Bikes. Bikes. Bikes. That’s what I talk about all the time. When I went back and read a couple of my older posts, I found another enduring theme: Weather and the Seasons.
Growing up in Combe Martin, weather was the talk of the town. It changed often. More than anything else in the village’s thousand year plus history. The houses standing on the north devon coast have battled North Atlantic storms day in, day out for centuries. The people walking down the long village street have used the same storms as verbal fodder for just as long. Throwing tidbits of chat back and forth with neighbours about the approaching rain, the view to Wales, and how well the tomatoes are growing in the garden.
Moving to Boulder was not much different. The town – a modern invention planted on top of the foothills for only a couple hundred years – is bisected by the creek. A literal measuring stick of the seasons flowing through the city. As the threat of snow is gently fading, the thunderstorms of spring have brought the water level up in anticipation of the snow melt to follow. Another couple of weeks and the icy flow will challenge its banks on its way out to the plains. As the water has risen, the riparian foliage has transitioned from dry cold brown, to fresh yellowish sprouts, and now on to deep and healthy green on every surface. The trees followed suit shortly after. The empty boughs budding with greenery, yet to reveal their particular brand of blossom. The Apple trees came first. Pure white petals against the green background. Now it’s time for the cherry blossom to follow suit. Bursting pink, with tulips and crocuses to compete against.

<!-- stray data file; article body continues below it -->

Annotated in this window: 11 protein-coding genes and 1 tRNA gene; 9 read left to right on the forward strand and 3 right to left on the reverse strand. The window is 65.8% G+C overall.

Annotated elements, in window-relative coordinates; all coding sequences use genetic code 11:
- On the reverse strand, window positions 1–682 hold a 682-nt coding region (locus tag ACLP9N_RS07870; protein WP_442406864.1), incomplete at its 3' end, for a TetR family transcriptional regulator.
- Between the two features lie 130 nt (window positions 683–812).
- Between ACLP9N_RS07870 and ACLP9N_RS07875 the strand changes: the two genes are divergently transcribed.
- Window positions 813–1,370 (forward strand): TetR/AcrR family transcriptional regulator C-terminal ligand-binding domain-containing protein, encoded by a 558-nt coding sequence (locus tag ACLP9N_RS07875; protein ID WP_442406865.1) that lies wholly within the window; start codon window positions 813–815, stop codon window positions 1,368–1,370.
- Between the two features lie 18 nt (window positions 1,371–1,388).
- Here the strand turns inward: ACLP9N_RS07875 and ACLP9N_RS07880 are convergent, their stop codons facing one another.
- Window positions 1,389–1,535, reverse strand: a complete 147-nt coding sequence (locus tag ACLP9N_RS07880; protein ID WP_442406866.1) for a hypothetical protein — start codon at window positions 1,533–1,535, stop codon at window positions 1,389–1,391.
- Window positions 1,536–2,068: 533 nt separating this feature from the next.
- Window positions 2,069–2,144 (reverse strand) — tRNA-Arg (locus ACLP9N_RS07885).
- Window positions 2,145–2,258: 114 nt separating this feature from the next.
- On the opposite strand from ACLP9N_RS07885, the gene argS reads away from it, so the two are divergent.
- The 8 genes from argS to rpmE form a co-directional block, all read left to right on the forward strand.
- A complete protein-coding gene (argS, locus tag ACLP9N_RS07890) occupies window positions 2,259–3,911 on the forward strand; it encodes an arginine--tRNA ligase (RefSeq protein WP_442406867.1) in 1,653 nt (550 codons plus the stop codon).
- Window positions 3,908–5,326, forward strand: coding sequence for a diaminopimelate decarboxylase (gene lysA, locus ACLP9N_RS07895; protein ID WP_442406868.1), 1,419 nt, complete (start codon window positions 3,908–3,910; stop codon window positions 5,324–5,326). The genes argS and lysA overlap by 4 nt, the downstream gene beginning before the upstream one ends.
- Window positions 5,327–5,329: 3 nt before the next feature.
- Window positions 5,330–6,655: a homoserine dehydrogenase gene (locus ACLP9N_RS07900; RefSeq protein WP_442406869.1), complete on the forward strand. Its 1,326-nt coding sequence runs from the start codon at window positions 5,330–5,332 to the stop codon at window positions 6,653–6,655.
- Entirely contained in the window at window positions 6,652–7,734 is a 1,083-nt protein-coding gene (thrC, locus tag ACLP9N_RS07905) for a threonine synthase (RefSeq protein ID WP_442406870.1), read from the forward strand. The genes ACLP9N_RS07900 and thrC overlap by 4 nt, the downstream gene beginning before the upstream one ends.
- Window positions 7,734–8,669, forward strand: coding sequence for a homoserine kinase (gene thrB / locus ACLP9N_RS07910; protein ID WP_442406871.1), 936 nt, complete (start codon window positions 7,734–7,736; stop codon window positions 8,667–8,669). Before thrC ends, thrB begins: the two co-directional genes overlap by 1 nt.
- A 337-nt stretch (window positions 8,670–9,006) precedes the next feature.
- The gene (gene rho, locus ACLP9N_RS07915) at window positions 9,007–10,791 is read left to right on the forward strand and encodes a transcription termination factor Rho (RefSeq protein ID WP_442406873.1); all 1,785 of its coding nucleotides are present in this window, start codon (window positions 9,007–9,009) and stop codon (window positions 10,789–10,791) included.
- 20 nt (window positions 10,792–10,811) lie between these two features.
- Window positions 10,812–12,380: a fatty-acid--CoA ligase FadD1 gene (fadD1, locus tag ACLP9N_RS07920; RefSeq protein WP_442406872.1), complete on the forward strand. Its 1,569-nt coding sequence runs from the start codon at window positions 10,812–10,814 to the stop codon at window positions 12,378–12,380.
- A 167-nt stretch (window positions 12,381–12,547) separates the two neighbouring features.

I love the green season. The green season in England is an enduring but changing scope of colours washed across the hills. The green season of Colorado is a fleeting parade of colour that quickly and drastically changes the entire county. The barren hills are briefly covered with life, bursting and competing for the meagre flow of water that will dry up as summer hits. It needs to be celebrated and embraced. The thunderstorms that dance across the flatirons should be welcomed for the life they bring.